As I mentioned in my first blog entry about this workbench, I am planning some design changes from the original. The front and back edges will have inset Kreg Tool Company Mini Tracks for a planing beam, clamping fixtures and fitting accessories.

The top is a laminated structure 1 3/4 KD douglas fir with 3/4 maple overlay. The removable panels are baltic birch plywood that will rest on 3/4 inch ledges along the inner well. These panels are press fit secured with inset rare earth magnets. The magnets engage a 1/2 steel strip flush mounted on the support ledges.

SketchUp has been a very welcome tool in my shop. SU allows detailed exploration of construction and design alternatives. It is very enlightening to visualize relationships between various components of a project. Next step is to work on a model of the stand. There are some surprises in store on how I plan it integrate the stand and bench top. Stay tuned!

Episode #29 - Merry Christmas!

Merry Christmas to all my fellow woodworkers! It has been a wonderful year full of new adventures in the workshop. I am looking forward to new challenges and projects.

From my shop to yours,
Merry Christmas
& Happy New Year!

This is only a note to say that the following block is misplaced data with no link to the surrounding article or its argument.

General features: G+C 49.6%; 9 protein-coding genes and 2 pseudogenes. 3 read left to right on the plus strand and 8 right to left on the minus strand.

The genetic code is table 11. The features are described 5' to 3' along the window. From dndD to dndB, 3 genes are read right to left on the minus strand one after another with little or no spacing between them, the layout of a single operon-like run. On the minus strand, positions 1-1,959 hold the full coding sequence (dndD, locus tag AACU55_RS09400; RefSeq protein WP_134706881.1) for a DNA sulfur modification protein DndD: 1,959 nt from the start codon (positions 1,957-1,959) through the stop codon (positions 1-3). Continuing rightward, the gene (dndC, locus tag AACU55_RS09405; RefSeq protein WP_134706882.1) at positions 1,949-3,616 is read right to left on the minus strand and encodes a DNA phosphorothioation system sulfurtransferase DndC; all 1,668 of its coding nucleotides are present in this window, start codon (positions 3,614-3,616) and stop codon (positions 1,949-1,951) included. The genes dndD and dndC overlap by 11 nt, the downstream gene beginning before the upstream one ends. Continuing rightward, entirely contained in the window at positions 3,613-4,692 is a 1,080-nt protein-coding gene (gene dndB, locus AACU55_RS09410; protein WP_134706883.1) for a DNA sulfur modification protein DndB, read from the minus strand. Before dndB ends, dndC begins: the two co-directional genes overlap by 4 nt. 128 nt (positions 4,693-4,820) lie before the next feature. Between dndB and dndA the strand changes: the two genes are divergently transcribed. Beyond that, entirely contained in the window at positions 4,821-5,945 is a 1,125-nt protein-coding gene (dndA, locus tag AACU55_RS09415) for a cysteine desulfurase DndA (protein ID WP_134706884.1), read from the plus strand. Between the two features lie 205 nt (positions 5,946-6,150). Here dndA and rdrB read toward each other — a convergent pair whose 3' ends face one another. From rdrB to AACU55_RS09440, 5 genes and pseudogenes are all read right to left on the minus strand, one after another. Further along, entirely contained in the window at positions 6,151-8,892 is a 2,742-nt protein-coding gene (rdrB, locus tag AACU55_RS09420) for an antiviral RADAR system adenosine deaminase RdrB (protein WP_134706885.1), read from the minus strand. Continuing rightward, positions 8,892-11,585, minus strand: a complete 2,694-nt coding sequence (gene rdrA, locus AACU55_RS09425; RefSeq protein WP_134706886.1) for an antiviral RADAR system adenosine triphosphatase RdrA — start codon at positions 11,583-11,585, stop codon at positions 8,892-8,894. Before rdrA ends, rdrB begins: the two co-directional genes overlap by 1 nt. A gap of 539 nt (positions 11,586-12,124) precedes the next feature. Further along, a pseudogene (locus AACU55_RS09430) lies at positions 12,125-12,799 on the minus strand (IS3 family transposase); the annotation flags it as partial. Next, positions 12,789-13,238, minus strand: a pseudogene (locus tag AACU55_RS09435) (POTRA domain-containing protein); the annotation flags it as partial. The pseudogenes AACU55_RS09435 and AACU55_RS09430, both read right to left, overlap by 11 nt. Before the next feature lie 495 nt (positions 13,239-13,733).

Wednesday, December 19, 2007

Episode #28 - Custom Decals for Woodworkers

Custom Waterslide Decals for Woodworkers in
9 Easy Steps!

This was originally posted on Lumberjocks and has been updated twice. I continue to get email questions about this process. I just returned from our vacation home in Sisters, Oregon for a pre-holiday get-away with the family. Some of my first decals were made for this home. Seeing these guest signs made me think of posting a video tutorial update.

I have found this process very useful for making small signs and plaques. I also have made some small signature and commemorative decals for woodworking projects.

This Waterlide Decal Tutorial is available as a PDF download (see sidebar)

Materials List
  • Clear or White 8.5×11 waterslide decal paper
  • Deft Gloss Clear Lacquer
  • Speedball Rubber Brayer (Rubber Roller)
  • Paper Towels
  • Bowl with clean water
  • Color or Black & White Graphic Image
SOURCES FOR DECAL PAPER WATERSLIDE PAPER 1. Make decal design on your favorite graphic application.

I use a Mac so I will share the details of how I do things, however, you can do this on any computer with whatever application you feel most comfortable. For most of my decal work I use a combination of Microsoft Word and Adobe Photoshop Elements. I have also used my digital scanner and camera to import a particular image or graphical element. In this example I made a decal commemorating Dan Rickards, the landscape artist that painted the front of a cherry blanket chest. I usually print a draft copy on white paper and trim to size to test the fit on the finished piece.
When I am happy with the layout I make a final print on glossy photo paper or bright white heavy bond paper.

Decal sheets are 8.5×11. Try to make more than one decal during each printing run to minimize waste of the decal sheets. I just use the computer application to layout a number of images allowing room for final trimming. Mistakes do happen, so often it helps to make a duplicate image on each sheet.